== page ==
Further evidence of ties between German neo-Nazi group and domestic intelligence agency
25 May 2016
The trial against the National Socialist Underground (NSU) at Munich’s district court is in the closing stages. For three years, the court and its chair, Judge Manfred Götzl, have looked at thousands of pieces of information. The main question has always remained: How could 10 murders, bomb attacks and a series of bank robberies take place under the noses of the police and intelligence agencies? Who held, and is holding, a protective hand over the right-wing terrorists?
Over recent weeks and months, further evidence has come to light demonstrating close connections between the domestic intelligence agency, police and NSU.
Research by Welt editor Stefan Aust and filmmaker Dirk Laabs recently revealed that Ralf Marschner, who worked for the intelligence agency (BfV) for a decade as agent Primus, most likely employed the three NSU terrorists, Uwe Mundlos, Uwe Böhnhardt and Beate Zschäpe, after they went underground in 1998. Both men worked in his construction firm, Mundlos as a foreman under the name Max Florian Burkhardt, while Zschäpe helped out in one of his businesses.
Aust and Laabs then reported earlier this month that in 2001, Marschner was involved in an attack on a pub in Zwickau together with Susann Eminger, Zschäpe’s best friend. At this point, Zschäpe, Mundlos and Böhnhardt had already lived in the city for a year. Eminger visited Zschäpe in the apartment throughout the entire period of their illegality. Eminger’s boyfriend at the time, André, and her husband since 2005, is charged in the Munich trial with aiding the NSU.
On April 21, 2001, Marschner, Eminger and other skinheads burst into the bar and assaulted guests. According to witness statements from the owner, Marschner was the leader of the group. A political motive was later ruled out by the relevant investigators.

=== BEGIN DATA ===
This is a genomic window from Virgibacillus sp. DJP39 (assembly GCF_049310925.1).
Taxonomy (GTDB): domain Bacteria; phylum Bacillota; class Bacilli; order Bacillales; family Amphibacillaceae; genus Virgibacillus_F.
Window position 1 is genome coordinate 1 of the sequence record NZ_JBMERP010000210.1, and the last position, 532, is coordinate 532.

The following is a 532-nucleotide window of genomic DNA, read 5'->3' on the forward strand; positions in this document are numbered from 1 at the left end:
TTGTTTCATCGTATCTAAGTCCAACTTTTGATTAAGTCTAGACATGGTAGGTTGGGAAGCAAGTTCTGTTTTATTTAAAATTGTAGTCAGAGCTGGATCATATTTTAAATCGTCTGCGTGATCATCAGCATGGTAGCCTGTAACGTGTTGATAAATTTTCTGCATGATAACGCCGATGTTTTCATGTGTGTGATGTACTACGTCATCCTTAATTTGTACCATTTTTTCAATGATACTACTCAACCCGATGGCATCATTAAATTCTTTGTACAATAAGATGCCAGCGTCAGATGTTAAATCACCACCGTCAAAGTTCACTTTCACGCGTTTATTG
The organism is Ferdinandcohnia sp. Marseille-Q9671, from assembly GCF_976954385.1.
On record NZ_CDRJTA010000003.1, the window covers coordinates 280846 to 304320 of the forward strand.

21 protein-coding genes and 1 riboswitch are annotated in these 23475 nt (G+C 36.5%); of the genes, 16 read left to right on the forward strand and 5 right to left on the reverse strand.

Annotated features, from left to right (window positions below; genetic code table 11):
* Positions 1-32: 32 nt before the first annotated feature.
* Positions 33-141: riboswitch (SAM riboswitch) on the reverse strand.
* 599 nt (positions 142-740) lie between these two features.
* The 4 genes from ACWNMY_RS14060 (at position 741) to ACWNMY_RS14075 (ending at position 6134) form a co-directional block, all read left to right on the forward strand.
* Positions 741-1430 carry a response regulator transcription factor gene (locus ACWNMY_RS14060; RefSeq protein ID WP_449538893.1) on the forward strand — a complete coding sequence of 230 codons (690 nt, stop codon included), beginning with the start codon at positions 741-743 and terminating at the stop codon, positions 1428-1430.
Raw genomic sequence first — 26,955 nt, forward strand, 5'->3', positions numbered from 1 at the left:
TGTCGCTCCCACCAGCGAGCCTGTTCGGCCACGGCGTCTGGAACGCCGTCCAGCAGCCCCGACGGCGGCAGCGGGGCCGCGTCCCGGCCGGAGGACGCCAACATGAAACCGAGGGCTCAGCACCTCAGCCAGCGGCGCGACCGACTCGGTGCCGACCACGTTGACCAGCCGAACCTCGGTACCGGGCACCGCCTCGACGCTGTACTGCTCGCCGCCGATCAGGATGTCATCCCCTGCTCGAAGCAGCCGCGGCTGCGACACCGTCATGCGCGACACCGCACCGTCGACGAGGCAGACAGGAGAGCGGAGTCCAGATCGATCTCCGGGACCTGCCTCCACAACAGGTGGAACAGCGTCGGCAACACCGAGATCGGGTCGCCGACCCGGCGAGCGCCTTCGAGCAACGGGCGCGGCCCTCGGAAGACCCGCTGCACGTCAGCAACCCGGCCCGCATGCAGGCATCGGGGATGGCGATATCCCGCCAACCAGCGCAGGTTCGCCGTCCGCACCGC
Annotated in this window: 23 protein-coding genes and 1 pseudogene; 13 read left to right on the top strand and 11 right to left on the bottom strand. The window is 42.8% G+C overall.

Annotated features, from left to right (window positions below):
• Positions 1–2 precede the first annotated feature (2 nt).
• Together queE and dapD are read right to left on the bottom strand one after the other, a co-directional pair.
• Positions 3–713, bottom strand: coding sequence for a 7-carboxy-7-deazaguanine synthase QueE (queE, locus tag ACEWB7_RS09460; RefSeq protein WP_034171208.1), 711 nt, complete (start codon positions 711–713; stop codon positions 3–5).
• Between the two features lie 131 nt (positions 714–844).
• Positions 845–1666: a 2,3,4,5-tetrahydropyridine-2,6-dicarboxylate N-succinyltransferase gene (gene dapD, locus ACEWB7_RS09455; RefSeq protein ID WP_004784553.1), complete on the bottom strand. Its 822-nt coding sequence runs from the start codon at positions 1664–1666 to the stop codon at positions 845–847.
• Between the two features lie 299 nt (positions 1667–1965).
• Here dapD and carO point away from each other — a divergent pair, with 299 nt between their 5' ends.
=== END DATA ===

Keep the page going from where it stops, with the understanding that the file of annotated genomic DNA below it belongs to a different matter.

The state prosecutor in Zwickau laid charges of grievous bodily harm against Marschner and Eminger. However, these charges were not included in the Munich proceedings. These charges was kept under wraps by the federal prosecutor’s office as part of its so-called investigation into support structures. “Further investigations on the part of the federal criminal office (BKA) to clarify the extent of relations between Eminger and the agent Marschner remain unknown, even though they would have been required due to the trial over the bar brawl,” wrote Die Welt .
Proceedings against Marschner for the bar assaults were “temporarily suspended” two years later, while Eminger had to perform 20 hours’ community service. Agent Marschner has apparently enjoyed protection from the judiciary for decades. In Saxony alone, several dozen legal proceedings have been led against him since 1990 by the judiciary. The intelligence informant has never been sentenced to prison.
Even when Marschner was accused of killing a 17-year-old on the “Day of German unity” in 1990, he emerged innocent from the proceedings. The files on Marschner and the murder investigation were allegedly destroyed during the flooding in Chemnitz in 2010, authorities announced last week.
A petition by a representative of the joint plaintiffs in the NSU trial to order Marschner, who now lives in Switzerland, to appear as a witness was rejected by Judge Götzl, following consultation with the federal prosecutor. Even if the agent knew and employed Mundlos, Böhnhardt and Zschäpe after they went underground, this was not of immediate relevance in determining the questions of the acts committed and guilt of the defendants, the court said by way of justification.
The inviting of another witness, who was present at a meeting in 1998 between the Brandenburg interior ministry and agents from Thuringia and Saxony, was also rejected by the court. This meeting decided not to provide information to the police about an agent who had supplied the underground trio with a weapon. While a representative of a joint plaintiff concluded from this that the Interior Ministry had “made possible the series of murders by the NSU,” the court declared that it did not draw the conclusion that “joint responsibility of the state existed in the acts of the defendants.”